How the brain develops: from newborn to adult

Brain researcher, parenting coach and founder of X-Factor Education, Nathan Wallis, explains how the brain develops from newborn to adult. Why do male and female brains grow differently, what hinders and promotes brain growth, and what are warning signs for parents if a child isn’t developing normally?

Even before birth, babies are busily data-gathering, says brain researcher, parenting coach and founder of X-Factor Education, Nathan Wallis.

He tells Kathryn Ryan how parents can support young children through the four stages of brain development.

“Even in the womb [the baby is] already starting to gather information about what sort of environment it’s going into. If mum’s getting foot-rubs and cups of tea brought to her and having a good old time she’s releasing endorphins into her bloodstream.

“Those endorphins are positive hormones and they basically flood the womb and they tell the baby …. Whoa, it’s pretty bliss out there!”

If the baby knows that the mum is in a good place, it can get ready for “those higher intellect things”, Wallis says.

However, the opposite is the case with a stressed mother.

“Even if there’s no violence present, just her worrying about perhaps violence is going to happen, that releases the stress hormone cortisol.

“Cortisol washes over the baby and tells the baby it’s a pretty hostile environment out there, I better start getting ready for survival mode.”

While some midwives refer to the first year of a baby’s life as the “golden year”, when it comes to brain development the first 1,000 days are critical, he says.

“In the research, we can predict so many of your adult outcomes form the age of one.

“The baby’s got its own consciousness, they’re born with a temperament, but it’s like you’ve arrived into a spaceship, you’ve got no idea how to fly the spaceship – the spaceship is the human body.”

In year one, the baby just needs to feel safe, Wallis says.

“In lots of ways in the first year of life, the parents’ job is to make that child feel secure.

“Your job in the first year of life is to treat the baby like they are the centre of the universe – you are their slave!”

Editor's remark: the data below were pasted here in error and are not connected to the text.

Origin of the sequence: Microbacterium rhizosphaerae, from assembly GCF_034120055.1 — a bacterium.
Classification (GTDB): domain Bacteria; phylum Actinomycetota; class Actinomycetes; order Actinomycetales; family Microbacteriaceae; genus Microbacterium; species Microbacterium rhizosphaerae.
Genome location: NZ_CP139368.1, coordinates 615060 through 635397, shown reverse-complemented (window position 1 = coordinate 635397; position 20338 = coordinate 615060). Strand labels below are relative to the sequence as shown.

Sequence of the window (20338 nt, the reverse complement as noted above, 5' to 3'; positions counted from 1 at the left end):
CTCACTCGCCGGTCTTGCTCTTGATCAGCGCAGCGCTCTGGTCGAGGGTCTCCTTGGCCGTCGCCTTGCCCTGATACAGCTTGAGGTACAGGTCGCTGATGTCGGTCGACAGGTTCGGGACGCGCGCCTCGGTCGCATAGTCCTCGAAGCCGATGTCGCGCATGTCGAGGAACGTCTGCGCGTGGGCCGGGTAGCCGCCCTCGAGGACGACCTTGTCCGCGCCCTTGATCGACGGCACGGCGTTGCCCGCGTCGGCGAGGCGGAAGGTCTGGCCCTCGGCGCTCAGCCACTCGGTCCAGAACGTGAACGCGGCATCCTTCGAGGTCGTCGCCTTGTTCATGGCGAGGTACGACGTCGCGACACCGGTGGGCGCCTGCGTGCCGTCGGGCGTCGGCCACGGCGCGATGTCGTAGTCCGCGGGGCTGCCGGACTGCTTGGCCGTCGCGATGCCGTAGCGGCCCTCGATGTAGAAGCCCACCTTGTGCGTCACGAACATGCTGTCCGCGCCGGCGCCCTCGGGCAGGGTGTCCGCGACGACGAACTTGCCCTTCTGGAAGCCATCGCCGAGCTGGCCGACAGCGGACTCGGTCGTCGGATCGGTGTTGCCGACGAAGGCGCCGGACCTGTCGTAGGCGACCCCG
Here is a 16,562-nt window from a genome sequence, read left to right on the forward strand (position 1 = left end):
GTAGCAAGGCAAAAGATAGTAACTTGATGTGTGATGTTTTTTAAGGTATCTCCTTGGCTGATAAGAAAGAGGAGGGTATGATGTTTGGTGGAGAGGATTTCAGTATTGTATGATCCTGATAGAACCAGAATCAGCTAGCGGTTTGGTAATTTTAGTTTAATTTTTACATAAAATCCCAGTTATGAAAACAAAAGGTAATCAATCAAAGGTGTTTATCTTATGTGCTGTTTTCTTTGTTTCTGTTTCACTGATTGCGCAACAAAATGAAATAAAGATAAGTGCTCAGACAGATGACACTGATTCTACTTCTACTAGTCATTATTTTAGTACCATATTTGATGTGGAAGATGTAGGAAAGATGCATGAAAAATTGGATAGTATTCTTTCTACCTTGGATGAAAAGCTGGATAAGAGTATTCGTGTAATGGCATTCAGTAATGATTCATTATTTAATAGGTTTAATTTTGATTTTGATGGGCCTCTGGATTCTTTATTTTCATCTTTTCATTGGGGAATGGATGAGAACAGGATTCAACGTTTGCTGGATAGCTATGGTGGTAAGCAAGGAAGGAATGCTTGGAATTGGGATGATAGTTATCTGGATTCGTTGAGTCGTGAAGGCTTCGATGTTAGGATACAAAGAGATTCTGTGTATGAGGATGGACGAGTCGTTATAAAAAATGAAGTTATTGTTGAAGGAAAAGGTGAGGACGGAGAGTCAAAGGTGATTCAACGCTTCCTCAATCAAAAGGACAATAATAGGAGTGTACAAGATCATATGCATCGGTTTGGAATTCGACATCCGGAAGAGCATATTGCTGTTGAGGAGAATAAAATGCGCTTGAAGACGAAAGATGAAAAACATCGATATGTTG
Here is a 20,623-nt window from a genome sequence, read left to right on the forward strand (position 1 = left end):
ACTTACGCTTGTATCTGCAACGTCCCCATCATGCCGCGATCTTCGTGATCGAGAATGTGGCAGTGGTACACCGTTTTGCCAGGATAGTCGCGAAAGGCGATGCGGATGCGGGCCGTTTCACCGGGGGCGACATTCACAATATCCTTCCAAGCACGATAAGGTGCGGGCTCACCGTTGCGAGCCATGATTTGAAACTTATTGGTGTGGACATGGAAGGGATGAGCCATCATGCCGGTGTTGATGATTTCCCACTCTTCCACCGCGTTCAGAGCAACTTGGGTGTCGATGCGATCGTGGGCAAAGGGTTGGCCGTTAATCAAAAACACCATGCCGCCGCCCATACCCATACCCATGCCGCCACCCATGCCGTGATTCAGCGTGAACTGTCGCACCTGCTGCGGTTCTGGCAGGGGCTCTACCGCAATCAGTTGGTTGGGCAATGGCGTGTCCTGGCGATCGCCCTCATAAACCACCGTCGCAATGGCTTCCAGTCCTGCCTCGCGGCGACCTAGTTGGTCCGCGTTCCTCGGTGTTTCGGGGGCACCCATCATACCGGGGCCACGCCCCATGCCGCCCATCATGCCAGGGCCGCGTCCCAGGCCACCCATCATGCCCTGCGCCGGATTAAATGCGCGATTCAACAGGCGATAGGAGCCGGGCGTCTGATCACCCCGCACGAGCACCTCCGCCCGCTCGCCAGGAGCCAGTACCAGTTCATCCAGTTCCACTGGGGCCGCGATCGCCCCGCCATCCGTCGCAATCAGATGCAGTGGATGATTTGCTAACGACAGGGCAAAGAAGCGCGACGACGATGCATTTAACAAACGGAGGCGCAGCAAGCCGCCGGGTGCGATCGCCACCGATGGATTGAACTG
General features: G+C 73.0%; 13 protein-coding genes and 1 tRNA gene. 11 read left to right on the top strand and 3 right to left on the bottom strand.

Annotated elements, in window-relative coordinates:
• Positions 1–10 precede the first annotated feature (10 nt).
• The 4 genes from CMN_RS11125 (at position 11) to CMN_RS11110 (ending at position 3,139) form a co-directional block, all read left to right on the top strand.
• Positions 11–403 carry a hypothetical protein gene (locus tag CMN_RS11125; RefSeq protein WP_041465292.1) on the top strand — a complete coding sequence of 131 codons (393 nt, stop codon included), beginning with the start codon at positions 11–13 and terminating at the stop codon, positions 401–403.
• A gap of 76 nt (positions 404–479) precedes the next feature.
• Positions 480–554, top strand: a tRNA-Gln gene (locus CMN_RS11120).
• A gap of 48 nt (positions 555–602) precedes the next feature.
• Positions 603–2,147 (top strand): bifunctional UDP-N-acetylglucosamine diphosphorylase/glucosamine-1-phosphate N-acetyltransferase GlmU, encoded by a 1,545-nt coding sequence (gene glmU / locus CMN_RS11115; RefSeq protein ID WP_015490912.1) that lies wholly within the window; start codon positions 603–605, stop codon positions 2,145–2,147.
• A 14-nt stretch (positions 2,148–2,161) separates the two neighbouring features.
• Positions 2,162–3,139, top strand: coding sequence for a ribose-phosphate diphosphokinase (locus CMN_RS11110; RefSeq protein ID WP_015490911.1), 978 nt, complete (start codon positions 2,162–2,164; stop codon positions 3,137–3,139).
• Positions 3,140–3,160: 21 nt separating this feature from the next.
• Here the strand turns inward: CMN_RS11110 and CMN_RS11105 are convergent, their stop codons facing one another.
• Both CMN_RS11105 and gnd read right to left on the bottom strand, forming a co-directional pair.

The four brains

  1.  the ‘survival brain’ keeps us alive, keeps our heart beating and is home to the fight, flight or freeze response
  2.  the ‘movement brain’ is our centre for movement and co-ordination
  3. the ‘mammal brain’ is where feelings and emotions come from
  4. the ‘thinking and learning brain’ is what enables us to read, write and control emotions

The developing brain needs nurturing each step of the way, Wallis.

“If you want to get up to the wonderful brain number four you’ve got to meet the needs of brains one, two and three.”

In the first seven years of life, we operate mainly from the three ‘lower’ brains, with the movement brain coming online in the first 6 to 18 months.

“If you think about it, the baby is pretty much a blob in your arms at 6 months and one year later that blob in your arms can now walk, crawl, run climb, finger movements – all of these amazing motor skills come online in that one-year period.”

To maximise brain development at this stage, babies need freedom of movement, Wallis says.

Confining the baby in a walker, or safety sleeper, for example, will hinder their development.

“Think of it like a rose flowering in the garden, you’ve got to let it bloom, if you tied the rose up it would not bloom very well.”

Playing develops a child’s ‘mammal brain’ – brain number three – which is critical for resilience and creativity, he says.

“If that’s all you’ve got – survival and movement (brains one and two) – then you are a reptile.”

Between the ages of two and seven, children’s brains’ benefit from free play and creativity, Wallis says.

“Countries that score consistently at the top in PISA [Programme for International Student Assessment] – Finland and Scandanavia – they really meet the needs of this brain number three and there’s none of that formalised teaching until the age of seven.”

This approach is backed up by science, Wallis says.

“It’s very clear in the research that resilience is built between two and seven and it’s very clear that the more free play there is, and the less adult-directed play there is, the better.”

The creative brain is not just the result of genetics, he says.

“It comes online between the ages of two and seven and if you sit a kid down at a desk and say let’s get you ready for school you’re kind of wrecking that creativity.”

Wallis recommends parents in New Zealand keep children in early childhood centres until they are five or six.

“There might be some schools trying to get your child ready to be seven at five and do some literacy and numeracy and you don’t want that – that’s why I say stay at the childcare centre until they are six.”

Girls’ brains develop quicker more quickly than boys, but that doesn’t make a difference later in life, he says.

“We do know the female brain seems to come online faster. They don’t end up being more intelligent. There’s no statistical difference between the IQ of males and females.”

Firstborn children will also develop quicker, but there is no reason to panic about subsequent children, Wallis says.

“Be wary, with boys who are not the firstborn, of putting them under too much pressure to develop too quickly. They’re not supposed to show an interest in literacy and numeracy until six and a half to seven and a half.”

How the brain develops: from newborn to adult
0:00 / 16:31